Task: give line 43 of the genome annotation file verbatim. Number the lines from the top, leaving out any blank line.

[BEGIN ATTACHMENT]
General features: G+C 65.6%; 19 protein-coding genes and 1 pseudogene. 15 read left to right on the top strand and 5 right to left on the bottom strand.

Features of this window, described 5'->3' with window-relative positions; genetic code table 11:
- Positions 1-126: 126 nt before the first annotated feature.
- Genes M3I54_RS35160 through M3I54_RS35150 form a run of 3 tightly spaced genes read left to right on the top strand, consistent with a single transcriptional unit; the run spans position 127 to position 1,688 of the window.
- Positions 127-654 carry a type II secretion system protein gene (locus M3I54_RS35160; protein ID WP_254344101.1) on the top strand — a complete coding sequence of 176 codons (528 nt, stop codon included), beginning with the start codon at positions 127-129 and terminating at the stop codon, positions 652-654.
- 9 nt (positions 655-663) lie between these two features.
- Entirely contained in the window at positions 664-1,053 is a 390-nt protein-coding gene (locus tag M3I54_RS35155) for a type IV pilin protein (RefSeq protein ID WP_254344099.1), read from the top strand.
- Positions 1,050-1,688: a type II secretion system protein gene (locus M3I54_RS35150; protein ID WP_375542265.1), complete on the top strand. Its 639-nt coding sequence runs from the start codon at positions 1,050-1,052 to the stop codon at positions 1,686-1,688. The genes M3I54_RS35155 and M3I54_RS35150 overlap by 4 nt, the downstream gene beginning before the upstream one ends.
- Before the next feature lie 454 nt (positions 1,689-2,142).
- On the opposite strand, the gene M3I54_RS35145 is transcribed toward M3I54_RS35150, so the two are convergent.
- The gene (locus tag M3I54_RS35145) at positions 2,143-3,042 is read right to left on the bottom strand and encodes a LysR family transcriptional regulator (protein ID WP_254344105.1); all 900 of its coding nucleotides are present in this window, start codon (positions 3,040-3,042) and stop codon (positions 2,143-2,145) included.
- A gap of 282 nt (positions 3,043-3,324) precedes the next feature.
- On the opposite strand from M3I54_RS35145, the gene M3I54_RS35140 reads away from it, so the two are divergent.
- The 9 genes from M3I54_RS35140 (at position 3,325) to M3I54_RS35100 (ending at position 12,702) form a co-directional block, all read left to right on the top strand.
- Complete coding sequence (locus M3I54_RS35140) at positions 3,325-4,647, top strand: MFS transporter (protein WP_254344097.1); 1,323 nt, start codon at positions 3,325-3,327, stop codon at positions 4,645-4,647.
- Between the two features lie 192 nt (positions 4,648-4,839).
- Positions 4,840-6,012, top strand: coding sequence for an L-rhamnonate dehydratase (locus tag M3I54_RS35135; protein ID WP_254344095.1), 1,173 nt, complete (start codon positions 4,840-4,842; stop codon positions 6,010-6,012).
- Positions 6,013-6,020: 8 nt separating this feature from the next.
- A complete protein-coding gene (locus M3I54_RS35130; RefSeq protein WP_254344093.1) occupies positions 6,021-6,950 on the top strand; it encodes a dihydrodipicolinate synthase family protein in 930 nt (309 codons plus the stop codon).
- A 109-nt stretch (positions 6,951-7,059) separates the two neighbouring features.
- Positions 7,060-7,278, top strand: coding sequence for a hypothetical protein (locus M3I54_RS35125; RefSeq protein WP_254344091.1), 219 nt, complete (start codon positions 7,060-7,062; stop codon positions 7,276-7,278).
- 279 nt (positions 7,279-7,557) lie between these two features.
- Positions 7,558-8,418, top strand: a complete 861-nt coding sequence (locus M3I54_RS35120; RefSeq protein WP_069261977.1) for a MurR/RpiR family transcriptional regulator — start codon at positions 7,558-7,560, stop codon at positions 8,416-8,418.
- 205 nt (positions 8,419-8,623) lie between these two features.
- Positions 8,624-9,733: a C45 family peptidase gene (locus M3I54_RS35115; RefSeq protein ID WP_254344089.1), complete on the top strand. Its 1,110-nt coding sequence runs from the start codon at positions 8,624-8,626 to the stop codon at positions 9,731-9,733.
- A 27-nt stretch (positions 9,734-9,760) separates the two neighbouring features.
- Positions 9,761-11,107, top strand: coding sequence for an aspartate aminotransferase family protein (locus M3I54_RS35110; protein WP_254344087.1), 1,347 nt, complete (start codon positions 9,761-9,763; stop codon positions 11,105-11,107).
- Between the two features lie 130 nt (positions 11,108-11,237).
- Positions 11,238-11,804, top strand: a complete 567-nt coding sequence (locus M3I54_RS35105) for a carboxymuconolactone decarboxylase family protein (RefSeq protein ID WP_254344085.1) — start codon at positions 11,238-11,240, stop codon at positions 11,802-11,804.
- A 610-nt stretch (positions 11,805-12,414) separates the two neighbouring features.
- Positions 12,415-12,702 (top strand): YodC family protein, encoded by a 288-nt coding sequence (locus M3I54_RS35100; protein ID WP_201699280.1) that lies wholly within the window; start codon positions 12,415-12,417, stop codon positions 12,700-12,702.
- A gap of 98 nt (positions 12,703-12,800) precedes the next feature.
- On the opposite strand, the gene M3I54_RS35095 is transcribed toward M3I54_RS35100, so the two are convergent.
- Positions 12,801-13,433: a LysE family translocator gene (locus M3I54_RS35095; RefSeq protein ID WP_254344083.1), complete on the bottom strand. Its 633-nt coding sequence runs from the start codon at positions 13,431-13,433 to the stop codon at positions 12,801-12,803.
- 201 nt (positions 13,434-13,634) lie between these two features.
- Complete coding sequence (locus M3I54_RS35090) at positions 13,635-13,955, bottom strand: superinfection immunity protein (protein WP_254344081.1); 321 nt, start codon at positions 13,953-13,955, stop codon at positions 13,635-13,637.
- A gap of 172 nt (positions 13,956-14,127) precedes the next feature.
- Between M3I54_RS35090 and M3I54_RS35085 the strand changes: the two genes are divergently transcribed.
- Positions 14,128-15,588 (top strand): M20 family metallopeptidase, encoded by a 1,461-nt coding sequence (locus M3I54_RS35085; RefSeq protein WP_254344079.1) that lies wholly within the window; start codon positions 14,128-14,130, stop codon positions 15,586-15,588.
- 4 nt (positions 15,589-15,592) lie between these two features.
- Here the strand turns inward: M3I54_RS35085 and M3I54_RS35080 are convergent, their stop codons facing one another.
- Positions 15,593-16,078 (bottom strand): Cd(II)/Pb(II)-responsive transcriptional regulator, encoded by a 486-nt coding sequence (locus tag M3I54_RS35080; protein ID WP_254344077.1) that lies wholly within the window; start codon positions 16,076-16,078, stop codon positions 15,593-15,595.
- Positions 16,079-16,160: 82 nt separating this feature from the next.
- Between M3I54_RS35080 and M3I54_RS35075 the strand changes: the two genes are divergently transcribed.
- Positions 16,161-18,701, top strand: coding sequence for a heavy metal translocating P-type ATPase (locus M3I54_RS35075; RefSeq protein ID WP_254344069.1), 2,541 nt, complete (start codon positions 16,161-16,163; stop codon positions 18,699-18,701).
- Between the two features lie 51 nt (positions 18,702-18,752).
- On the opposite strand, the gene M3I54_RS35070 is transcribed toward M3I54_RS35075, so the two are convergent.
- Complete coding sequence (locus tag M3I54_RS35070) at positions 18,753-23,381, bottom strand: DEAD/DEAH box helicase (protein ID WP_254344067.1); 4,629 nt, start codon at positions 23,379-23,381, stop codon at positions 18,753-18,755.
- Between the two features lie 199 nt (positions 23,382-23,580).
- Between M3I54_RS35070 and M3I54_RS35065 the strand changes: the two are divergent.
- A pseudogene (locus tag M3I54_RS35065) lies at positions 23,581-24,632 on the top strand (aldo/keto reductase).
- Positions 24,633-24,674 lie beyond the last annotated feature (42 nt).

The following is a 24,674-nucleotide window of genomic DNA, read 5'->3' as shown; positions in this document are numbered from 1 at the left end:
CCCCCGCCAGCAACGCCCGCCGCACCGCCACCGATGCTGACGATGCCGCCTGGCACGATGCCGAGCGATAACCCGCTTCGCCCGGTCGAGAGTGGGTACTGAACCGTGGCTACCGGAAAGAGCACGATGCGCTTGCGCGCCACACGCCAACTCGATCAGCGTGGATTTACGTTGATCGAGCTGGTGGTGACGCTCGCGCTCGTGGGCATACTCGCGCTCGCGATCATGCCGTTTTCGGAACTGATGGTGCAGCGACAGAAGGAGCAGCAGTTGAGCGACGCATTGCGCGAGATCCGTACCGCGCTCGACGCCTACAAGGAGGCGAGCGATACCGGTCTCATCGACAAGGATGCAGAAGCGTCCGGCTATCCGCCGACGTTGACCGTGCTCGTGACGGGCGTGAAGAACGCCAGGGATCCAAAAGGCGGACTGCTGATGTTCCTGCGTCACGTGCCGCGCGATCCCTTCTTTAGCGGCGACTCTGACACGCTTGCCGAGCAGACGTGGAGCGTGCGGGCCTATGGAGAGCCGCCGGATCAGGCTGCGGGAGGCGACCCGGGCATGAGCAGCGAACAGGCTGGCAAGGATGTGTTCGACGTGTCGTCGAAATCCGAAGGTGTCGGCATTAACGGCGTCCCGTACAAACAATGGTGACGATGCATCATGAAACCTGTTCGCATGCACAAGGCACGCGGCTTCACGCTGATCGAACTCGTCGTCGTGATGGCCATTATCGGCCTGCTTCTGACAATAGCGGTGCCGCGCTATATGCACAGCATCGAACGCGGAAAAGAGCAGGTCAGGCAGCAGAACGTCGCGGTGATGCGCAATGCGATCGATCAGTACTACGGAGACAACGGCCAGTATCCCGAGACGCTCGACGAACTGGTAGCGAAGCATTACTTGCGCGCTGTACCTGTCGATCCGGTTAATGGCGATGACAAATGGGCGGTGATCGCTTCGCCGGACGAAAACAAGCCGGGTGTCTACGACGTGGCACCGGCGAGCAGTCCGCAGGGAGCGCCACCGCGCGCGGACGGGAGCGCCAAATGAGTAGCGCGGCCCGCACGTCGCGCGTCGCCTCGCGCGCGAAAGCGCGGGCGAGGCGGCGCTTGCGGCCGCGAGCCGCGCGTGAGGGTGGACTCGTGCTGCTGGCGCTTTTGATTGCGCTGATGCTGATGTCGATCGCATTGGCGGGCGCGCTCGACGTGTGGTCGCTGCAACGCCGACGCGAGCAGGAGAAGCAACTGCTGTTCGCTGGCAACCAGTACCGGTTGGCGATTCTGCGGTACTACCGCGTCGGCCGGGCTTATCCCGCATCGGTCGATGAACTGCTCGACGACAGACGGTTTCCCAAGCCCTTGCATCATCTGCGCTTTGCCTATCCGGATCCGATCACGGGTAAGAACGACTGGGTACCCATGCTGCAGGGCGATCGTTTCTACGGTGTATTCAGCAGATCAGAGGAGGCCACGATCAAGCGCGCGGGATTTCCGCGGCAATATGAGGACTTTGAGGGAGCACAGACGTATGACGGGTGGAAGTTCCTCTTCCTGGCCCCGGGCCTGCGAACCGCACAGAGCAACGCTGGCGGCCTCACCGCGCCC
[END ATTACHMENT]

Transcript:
- Positions 16,079-16,160: 82 nt separating this feature from the next.